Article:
Ian Ballentine, procurement director at Heathrow Airport, was offered a seat on the executive committee if he could “reshape” the function within a year of joining the firm. Ballentine told SM about the deal, struck with the then chief executive, just over a year after he succeeded in the challenge and took his place at the top table.(Read Full Article)
The first—and arguably most overlooked—opportunity to improve procurement decisions is to take the time to understand and challenge what the business needs. As a category manager, this may seem obvious to you, but I invite you to step back, take a deep breath, and consider asking different questions.(Read Full Article)
CPOs are contributing real value to the organization. Is this really true?
If a new CPO study from IBM’s Institute for Business Value is to be believed, it’s actually starting to happen. The firm surveyed just over 1,000 companies – a sampling that was exceeded only by IBM’s study from the prior year, according to author and research lead Steve Peterson. All of the respondents were companies with annual revenues of $1bn or more.
As procurement takes on a more strategic role, Milan Panchmatia examines how CPOs can make the move to CEO. A bleak economic landscape combined with a global financial crisis saw procurement take on a key role in many businesses’ growth strategies. With traditional growth patterns being undermined across many industries, CEOs turned to procurement to deliver the cost effective initiatives and process innovations that would help improve margins.(Read Full Article)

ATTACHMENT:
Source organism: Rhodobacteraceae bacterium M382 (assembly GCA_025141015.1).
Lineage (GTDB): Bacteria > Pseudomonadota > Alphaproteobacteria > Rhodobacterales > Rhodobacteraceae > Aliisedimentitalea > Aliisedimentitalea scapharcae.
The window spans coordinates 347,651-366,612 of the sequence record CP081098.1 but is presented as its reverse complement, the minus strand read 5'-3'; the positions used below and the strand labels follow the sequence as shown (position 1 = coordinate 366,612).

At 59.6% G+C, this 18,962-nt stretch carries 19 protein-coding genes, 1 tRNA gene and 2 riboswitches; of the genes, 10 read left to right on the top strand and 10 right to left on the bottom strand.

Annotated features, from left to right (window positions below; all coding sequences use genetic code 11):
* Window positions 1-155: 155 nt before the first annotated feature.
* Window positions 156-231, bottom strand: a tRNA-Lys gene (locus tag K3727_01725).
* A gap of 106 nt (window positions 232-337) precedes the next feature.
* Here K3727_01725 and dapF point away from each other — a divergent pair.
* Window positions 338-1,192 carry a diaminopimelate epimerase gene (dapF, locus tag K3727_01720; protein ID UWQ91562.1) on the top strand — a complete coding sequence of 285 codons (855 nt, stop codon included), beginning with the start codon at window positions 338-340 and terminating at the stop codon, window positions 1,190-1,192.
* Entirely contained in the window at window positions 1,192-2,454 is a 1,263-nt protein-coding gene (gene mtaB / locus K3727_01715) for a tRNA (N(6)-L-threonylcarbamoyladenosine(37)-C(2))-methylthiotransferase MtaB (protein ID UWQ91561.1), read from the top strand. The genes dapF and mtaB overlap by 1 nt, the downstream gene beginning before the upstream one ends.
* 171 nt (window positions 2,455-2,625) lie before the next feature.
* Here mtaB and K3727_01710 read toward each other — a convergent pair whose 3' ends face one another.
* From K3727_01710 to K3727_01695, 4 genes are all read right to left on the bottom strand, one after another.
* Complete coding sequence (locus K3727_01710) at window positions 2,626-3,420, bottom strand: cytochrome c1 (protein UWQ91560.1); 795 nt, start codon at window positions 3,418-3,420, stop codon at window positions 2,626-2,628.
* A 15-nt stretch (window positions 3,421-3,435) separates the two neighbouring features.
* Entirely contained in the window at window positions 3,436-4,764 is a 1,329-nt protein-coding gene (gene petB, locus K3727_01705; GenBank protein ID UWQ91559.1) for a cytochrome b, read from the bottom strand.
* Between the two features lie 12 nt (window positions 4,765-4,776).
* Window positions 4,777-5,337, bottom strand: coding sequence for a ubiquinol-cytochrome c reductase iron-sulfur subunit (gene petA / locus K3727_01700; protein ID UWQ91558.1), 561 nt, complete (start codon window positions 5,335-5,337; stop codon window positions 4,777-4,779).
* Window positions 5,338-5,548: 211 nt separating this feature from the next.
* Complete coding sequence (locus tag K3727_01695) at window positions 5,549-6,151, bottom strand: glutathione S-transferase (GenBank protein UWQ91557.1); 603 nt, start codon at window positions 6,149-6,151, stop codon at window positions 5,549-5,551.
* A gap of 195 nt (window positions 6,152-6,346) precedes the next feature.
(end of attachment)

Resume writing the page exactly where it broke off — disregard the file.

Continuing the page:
That was the question asked of me by a CEO of a large multinational corporation. I was sitting next to him at a dinner event, looking forward to talking about how I was working to develop capability within his procurement team. “Ah Procurement… the function that buys the pencils” he said.
I replied, “No, the function that that could make a dramatic contribution to your bottom line but one that needs your full support to do so.” The problem here is not just a CEO who is out of touch with his organization but rather a common and inhibiting mindset ...(Read Full Article)
The doomed ship Titanic has more in common with your business than you probably realise.
Both are massive entities, run by people with years of experience, moving full steam ahead, in a sea of risk, assuming that they’ll be able to see and manoeuvre around any danger that might present itself.
The problem, with both your business and the Titanic, is the unseen danger - the risks below the surface.
Titanic, as we all know, struck an iceberg, which sliced open the hull beneath the surface of the ocean. If your business isn’t careful, something similar could the same ...
When can payment for goods received reasonably be expected? A buyer buys from a supplier, supplier gets paid; it’s the foundation of any business. But what happens when the balance of power sits so definitively with the buyer?
In this guest post, Procurement Leaders invites Accounts Payable News editor Ellen Leith to share her views on the recent scrutiny of payment terms and to look at what kind of options are available to procurement teams.